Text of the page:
As a direct answer to your question, if you lease the property and it turns out you do not own the minerals, then they would be entitled to a return of the bonus paid if you warrant title in the lease. A warranty of title is an issue that can be negotiated in the lease as well, so it is also possible to lease without warranty and not have to return the bonus should it turn out you did not own the minerals. It is doubtful that a company would lease the property, drill a well, lay a pipeline, obtain production, pay royalties, and then verify title and ask for bonus and royalty money to be returned if you did not own the minerals (not impossible, just highly unlikely). I would suggest you discuss this matter in more detail with an oil and gas attorney who is familiar with leasing in the piney woods of east Texas and in particular, Harrison County, Texas.

Gary J. Holloway
The Holloway Law Firm
Texas & Kentucky Oil and Gas Law Firm

Please note that neither this Avvo reponse nor any other communication establishes or intends to establish an attorney client relationship between any party and this firm as same is only effective upon the execution of a written retainer agreement. Thank you.


I agree with the two previous attorneys. It's about researching your own title history. What would make you believe the minerals were already severed? Do get in with an attorney to help with this.


I don't recommend you incur a lot of expense researching ownership yourself - the more important thing in my opinion is to check the language of the lease you are being asked to sign. It will contain a "warranty of title" - if left unmodified, you will be liable to reimburse the bonus and any royalties if it turns out that a landman made a mistake in getting your signature at all (or the interest he claims you own). Generally, initial lease offers are not based on full abstracts of title and mistakes are not uncommon. The abstract of title which will verify your ownership will be prepared by the Operator (through an abstract attorney) at the time Division Orders are prepared and forwarded (not done until AFTER a well has been drilled and determined to be capable of production). You can negotiate in your lease that you don't have to sign a Division Order, but otherwise Texas statutes allow an operator to hold royalties until you sign and return. I like my clients to get Division Orders as it allows us to verify ownership and the correct computation of Decimal Interest in a pool early in the life of the well. As you can tell from the answer, the effort I do recommend is the stage of negotiating the terms of the lease you are being presented and the amount both of the bonus (initial payment) and the percent of royalties you will receive. There are other terms equally important and retaining an attorney to advise you at this stage is definitely something that can make a significant difference to you over the life of a lease.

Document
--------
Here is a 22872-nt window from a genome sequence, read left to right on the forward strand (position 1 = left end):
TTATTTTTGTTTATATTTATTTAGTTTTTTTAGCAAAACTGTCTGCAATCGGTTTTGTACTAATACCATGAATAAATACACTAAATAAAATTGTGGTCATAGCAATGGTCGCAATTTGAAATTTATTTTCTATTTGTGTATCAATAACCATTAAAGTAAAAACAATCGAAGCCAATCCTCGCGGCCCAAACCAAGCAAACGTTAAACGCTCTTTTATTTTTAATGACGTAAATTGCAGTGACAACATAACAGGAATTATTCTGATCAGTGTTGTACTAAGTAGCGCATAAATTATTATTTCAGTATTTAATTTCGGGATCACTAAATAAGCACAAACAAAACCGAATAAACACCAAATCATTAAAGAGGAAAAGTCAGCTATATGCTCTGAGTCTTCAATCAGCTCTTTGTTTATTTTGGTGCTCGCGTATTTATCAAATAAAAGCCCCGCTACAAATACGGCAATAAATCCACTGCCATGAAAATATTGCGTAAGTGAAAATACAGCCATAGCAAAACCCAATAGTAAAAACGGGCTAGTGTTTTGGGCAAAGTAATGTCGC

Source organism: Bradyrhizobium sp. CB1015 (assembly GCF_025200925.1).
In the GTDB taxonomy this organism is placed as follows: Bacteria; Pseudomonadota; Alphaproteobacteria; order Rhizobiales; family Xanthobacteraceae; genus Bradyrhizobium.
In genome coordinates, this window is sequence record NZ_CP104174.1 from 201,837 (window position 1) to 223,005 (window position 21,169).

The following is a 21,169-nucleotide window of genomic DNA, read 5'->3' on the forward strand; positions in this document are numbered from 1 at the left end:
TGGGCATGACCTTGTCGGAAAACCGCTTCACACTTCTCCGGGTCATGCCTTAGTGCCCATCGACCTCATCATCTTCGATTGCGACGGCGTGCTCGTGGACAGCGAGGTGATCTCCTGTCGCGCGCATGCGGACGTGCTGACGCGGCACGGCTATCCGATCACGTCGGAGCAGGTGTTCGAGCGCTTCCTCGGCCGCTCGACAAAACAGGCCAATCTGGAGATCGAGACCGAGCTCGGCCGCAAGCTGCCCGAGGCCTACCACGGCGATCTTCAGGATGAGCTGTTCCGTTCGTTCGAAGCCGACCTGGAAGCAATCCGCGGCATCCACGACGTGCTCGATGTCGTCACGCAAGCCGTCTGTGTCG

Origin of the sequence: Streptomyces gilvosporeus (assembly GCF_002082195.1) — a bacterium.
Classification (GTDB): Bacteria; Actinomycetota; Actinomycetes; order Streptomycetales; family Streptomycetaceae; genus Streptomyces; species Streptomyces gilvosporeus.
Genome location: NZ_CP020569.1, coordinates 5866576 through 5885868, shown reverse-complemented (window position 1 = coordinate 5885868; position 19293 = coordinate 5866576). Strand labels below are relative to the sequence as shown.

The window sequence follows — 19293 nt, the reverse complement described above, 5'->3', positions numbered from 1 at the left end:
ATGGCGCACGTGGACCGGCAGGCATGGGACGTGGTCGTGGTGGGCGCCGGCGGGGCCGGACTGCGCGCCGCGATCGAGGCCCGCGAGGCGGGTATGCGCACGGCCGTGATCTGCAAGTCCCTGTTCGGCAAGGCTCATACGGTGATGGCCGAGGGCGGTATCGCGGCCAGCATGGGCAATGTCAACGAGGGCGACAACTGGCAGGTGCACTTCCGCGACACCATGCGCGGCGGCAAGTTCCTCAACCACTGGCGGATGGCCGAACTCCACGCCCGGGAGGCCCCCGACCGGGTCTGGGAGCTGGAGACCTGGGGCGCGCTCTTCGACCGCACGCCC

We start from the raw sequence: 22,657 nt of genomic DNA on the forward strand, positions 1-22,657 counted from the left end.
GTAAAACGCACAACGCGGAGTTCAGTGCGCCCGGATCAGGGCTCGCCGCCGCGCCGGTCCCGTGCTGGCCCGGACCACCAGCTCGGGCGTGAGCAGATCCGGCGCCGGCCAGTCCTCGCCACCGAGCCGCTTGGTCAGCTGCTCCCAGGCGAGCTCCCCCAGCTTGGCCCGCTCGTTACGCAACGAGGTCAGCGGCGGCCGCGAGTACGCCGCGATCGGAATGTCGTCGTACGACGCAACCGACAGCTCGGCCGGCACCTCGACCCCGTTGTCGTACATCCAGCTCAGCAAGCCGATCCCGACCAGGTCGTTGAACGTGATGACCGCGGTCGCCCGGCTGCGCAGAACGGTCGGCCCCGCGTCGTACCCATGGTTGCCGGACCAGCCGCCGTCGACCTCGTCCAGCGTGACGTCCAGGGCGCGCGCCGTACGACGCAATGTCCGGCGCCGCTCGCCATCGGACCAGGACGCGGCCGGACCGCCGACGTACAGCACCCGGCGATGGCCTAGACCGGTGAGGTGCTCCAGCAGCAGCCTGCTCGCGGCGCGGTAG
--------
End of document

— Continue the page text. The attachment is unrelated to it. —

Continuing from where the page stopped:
Information provided is intended to be general in nature and does not constitute legal advice or establish an attorney-client relationship.